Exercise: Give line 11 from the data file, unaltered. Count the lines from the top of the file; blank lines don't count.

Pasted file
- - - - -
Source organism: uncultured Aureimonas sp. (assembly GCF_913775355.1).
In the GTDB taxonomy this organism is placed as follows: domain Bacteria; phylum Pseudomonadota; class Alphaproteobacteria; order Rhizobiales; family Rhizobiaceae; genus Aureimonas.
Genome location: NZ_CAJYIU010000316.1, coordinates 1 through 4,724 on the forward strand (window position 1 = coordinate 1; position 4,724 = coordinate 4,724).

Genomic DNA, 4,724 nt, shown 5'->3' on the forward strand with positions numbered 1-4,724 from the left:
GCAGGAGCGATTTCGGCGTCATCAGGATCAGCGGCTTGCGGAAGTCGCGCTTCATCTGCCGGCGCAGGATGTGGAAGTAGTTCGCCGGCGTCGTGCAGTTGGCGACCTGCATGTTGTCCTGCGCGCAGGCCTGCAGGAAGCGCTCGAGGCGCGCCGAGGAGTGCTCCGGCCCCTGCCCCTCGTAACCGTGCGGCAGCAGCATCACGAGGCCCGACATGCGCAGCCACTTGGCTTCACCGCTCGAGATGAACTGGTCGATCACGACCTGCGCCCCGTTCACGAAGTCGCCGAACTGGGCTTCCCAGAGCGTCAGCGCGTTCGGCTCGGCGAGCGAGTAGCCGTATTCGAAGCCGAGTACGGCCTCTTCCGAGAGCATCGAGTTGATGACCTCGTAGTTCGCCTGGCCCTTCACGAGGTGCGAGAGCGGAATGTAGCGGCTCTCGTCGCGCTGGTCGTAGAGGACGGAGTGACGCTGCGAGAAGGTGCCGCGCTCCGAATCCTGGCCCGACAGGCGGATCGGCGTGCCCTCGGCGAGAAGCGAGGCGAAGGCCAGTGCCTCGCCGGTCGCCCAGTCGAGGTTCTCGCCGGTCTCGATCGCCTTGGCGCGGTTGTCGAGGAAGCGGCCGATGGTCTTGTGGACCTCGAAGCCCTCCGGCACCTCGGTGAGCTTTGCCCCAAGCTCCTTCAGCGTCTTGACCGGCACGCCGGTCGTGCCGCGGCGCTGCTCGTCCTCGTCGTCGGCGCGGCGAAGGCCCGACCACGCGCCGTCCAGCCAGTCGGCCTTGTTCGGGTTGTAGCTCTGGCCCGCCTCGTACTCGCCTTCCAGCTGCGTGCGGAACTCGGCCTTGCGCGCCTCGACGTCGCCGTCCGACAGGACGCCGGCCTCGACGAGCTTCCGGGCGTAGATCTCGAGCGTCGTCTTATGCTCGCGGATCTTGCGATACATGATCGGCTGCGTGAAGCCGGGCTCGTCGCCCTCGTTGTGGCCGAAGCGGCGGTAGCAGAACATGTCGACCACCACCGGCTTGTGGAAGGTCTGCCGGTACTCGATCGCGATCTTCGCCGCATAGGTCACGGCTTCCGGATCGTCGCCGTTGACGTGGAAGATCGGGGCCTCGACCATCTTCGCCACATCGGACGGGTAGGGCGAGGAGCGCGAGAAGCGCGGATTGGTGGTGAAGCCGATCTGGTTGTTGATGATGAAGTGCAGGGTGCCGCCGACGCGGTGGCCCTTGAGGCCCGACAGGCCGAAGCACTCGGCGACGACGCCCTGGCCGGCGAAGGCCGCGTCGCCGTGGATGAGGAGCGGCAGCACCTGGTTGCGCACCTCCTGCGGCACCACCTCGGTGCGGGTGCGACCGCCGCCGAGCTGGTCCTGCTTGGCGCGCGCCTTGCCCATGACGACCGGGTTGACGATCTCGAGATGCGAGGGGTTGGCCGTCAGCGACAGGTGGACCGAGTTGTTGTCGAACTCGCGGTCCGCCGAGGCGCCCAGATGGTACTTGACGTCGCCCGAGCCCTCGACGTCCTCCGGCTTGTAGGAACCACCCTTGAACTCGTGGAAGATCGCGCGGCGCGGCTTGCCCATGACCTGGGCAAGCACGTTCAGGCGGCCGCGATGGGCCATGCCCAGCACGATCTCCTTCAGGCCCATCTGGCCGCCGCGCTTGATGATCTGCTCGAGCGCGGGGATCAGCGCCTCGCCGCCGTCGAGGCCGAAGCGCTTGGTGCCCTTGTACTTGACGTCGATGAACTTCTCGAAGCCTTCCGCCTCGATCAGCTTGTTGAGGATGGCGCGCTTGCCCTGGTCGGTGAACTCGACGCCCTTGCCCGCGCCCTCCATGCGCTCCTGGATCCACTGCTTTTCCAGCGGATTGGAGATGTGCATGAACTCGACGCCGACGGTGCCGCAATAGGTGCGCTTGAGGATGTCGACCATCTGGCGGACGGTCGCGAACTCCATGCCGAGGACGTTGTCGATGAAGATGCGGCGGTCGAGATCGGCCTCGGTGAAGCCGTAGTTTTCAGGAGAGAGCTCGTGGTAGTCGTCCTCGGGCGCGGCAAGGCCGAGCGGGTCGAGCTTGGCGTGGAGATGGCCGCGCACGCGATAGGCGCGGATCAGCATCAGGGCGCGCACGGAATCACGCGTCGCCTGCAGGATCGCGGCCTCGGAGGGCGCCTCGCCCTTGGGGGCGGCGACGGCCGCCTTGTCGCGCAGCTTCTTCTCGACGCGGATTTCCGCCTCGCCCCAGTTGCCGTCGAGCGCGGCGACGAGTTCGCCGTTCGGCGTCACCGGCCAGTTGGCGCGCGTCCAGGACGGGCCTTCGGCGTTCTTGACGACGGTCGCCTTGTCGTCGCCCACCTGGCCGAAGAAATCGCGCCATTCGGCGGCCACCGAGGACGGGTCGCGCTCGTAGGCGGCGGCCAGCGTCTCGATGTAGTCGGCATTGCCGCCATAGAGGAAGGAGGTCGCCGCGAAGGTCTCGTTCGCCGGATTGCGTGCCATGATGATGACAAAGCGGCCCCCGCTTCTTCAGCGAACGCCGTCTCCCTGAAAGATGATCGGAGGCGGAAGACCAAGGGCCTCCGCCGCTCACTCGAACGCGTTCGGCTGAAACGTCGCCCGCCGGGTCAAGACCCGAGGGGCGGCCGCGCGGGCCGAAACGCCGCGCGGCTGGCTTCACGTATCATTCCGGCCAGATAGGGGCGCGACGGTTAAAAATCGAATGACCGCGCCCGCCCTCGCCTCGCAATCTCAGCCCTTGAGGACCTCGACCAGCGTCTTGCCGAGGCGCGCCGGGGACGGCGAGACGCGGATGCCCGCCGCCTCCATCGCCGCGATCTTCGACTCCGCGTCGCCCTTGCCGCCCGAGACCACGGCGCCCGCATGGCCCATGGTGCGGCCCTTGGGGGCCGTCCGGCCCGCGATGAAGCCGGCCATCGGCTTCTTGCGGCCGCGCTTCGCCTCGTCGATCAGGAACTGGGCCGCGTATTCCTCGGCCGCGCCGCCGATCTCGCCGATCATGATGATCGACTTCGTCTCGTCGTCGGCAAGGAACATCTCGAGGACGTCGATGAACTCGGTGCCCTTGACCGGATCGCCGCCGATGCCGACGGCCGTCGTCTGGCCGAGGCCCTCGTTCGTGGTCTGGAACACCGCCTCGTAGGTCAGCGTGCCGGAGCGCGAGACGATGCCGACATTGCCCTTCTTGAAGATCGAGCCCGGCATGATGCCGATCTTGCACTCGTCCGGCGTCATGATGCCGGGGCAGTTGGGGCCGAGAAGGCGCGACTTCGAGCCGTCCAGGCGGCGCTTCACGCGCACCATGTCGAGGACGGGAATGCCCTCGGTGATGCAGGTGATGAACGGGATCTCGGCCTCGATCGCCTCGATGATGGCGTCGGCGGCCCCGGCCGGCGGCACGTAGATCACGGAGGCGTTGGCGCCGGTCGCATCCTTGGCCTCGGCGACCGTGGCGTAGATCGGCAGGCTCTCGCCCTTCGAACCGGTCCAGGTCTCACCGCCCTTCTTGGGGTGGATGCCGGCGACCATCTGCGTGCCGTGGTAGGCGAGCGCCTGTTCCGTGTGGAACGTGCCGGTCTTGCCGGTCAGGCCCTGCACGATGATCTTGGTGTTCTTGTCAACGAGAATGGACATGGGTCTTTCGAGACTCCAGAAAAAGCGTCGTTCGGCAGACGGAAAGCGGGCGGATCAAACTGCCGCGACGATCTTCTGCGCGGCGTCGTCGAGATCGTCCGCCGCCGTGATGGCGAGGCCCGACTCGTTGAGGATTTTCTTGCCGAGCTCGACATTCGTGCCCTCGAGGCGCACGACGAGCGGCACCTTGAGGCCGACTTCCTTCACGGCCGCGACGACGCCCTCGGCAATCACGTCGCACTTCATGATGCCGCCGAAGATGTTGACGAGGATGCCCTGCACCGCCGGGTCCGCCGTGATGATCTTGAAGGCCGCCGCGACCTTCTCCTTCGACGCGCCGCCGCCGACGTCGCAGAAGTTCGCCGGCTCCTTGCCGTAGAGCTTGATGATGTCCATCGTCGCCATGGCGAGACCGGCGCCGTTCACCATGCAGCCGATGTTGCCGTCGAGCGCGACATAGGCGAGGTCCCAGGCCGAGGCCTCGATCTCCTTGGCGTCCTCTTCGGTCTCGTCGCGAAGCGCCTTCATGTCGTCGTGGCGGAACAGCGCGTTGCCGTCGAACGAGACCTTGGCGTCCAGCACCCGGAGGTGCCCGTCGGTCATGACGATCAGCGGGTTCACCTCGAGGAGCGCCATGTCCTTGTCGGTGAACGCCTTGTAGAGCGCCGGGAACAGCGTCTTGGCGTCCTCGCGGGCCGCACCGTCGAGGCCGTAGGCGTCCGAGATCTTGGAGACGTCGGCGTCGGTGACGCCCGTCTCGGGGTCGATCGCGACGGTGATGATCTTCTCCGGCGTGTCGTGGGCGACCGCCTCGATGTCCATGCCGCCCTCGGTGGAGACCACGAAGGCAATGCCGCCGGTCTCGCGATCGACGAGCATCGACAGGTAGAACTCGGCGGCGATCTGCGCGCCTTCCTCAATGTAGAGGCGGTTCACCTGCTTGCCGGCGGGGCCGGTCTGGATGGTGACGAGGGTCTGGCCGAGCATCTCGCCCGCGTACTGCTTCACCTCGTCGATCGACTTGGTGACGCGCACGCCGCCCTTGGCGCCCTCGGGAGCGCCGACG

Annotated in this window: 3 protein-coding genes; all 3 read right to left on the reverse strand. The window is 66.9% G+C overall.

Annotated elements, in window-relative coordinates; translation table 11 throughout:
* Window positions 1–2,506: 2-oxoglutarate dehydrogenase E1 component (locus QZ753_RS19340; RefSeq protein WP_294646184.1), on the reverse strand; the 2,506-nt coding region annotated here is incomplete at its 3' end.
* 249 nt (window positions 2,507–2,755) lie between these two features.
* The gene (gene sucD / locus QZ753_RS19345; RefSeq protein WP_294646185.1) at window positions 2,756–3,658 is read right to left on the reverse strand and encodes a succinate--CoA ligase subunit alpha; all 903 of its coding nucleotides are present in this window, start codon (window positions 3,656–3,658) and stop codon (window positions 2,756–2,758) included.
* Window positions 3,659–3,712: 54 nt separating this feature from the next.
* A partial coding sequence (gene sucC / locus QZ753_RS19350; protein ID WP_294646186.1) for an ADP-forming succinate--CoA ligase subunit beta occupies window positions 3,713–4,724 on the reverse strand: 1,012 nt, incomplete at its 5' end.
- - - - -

* Window positions 3,659–3,712: 54 nt separating this feature from the next.